The answer to the ultimate question of life, the universe and everything = 42
I like that answer. The first time I read The Hitchhiker's Guide to the Galaxy, it made me laugh. Then it made me think. It’s made a lot of other people think too. Personally, I think some of them have read too much into the joke. Still, Douglas's answer inspired me. I simply thought about it and found an answer that worked in my mind; an idea I could relate to and understand.
This page contains very few words. You could argue that I’m putting forward an overly simplistic answer to such a deep and profound question. That may be true. I’m a fan of minimising word usage. It means I achieve more and it allows me to put a point across clearly (I hope)**.
Still, if you have an opinion on this fascinating subject matter, I’d love to hear from you via the comments below, using as many words as you deem suitable!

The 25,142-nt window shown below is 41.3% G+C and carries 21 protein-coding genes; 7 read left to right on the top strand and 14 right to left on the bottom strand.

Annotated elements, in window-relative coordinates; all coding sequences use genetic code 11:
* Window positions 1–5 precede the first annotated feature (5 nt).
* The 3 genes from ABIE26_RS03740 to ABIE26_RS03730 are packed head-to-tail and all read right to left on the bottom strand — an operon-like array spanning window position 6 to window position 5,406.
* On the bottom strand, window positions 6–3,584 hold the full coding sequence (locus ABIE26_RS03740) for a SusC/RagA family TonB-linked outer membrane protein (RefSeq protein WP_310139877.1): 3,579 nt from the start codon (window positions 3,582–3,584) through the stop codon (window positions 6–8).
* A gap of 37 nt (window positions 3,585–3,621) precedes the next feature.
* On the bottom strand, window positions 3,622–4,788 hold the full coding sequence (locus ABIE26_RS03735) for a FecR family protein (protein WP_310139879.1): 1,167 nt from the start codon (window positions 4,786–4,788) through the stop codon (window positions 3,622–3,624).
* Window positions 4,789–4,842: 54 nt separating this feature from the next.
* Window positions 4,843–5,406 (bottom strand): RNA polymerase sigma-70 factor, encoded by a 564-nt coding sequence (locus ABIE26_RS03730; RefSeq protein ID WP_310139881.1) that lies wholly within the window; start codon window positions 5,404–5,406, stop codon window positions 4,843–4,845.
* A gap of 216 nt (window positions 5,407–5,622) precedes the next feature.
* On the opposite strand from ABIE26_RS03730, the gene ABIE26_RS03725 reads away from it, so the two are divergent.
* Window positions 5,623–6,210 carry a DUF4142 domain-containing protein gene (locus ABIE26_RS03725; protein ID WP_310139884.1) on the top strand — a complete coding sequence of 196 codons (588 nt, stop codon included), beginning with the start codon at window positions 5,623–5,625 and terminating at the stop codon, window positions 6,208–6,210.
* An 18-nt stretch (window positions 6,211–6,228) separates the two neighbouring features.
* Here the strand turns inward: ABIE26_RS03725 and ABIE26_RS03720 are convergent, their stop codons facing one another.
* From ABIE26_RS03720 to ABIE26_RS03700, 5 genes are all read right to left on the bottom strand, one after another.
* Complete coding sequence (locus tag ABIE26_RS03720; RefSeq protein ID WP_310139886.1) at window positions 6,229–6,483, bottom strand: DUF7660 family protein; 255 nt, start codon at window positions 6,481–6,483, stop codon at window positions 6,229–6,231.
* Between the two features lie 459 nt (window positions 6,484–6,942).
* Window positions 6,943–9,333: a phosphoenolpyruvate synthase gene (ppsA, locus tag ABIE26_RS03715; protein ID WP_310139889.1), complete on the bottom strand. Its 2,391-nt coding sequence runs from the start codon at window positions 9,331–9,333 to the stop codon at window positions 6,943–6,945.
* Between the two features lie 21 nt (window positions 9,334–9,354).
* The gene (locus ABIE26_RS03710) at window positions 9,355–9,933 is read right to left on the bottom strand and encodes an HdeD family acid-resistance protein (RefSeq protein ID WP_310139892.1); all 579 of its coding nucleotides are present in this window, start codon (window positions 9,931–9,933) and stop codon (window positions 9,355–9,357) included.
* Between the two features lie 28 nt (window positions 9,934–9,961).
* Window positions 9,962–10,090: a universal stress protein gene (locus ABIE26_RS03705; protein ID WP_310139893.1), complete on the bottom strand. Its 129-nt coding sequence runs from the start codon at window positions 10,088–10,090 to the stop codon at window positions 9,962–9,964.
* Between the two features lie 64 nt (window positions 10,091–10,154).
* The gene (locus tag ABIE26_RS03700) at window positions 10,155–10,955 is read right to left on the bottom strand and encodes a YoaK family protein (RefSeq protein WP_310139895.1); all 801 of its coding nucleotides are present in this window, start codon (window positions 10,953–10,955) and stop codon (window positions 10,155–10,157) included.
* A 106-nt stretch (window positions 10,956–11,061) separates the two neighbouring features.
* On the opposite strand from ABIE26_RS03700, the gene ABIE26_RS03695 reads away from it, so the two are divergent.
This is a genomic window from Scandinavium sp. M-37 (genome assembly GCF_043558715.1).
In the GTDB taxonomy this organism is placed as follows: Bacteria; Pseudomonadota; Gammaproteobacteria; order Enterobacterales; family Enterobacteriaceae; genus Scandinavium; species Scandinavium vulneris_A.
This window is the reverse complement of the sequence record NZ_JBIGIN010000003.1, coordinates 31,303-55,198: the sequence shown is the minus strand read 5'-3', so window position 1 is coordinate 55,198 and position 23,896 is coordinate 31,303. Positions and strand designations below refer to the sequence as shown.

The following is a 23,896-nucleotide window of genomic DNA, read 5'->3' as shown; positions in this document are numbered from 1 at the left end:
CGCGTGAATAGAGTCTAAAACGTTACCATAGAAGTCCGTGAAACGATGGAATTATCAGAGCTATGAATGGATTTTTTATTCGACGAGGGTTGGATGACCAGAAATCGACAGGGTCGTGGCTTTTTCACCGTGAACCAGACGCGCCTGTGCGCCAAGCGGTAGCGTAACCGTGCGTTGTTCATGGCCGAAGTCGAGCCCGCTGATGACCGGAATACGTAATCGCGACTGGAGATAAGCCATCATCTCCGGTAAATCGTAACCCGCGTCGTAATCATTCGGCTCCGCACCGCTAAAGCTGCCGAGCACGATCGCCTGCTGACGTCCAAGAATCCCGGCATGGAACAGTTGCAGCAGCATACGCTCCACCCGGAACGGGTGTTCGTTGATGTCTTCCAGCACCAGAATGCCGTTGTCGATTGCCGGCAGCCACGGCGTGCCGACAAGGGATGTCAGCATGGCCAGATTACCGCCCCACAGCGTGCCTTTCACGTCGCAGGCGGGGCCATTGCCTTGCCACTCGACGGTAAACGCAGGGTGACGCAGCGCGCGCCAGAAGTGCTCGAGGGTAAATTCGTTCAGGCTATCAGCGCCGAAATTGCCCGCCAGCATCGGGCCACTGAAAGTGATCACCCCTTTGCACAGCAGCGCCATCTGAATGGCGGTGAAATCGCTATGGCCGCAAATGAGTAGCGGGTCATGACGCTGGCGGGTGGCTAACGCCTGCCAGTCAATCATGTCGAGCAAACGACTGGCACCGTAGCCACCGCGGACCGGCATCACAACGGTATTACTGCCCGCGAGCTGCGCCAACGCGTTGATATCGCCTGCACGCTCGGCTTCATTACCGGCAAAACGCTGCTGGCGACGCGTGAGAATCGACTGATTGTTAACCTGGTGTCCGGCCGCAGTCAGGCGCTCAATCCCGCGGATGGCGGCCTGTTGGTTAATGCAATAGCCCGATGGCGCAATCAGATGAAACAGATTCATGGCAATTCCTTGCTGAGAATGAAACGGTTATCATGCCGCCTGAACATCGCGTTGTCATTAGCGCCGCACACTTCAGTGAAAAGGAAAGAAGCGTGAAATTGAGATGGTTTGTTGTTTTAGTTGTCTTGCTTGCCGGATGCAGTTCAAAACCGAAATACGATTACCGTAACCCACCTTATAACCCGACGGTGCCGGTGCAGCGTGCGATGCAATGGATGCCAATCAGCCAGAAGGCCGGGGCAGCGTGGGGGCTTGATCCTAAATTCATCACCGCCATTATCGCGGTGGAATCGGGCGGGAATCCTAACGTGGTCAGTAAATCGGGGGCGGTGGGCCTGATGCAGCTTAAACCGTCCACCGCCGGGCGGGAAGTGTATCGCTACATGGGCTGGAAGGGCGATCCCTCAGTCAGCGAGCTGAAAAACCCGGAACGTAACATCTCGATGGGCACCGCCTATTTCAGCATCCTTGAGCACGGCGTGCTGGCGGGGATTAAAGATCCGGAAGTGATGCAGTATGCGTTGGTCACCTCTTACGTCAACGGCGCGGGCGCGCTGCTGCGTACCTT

Please get in touch, whatever your opinion.
** I remember my father asking me to draw a poster using the slogan ‘Keep it Simple’ when I was a child, so he could put it up in the offices he worked in. That memory has stayed with me. Thanks to my dad, I’ve learnt more from those 3 words than I have from the rest of my schooling.
Cécile wrote to me after reading this post, telling me it had inspired her to write a short story. She subsequently entered it into my To Hull & Back humorous short story competition and received a special mention, having missed out on the shortlist by a proverbial whisker. As the story was inspired by this post, I asked her if I could publish it on the site.
She very kindly said, "Yes."
You can read her story below. It also appears on Cécile's website here.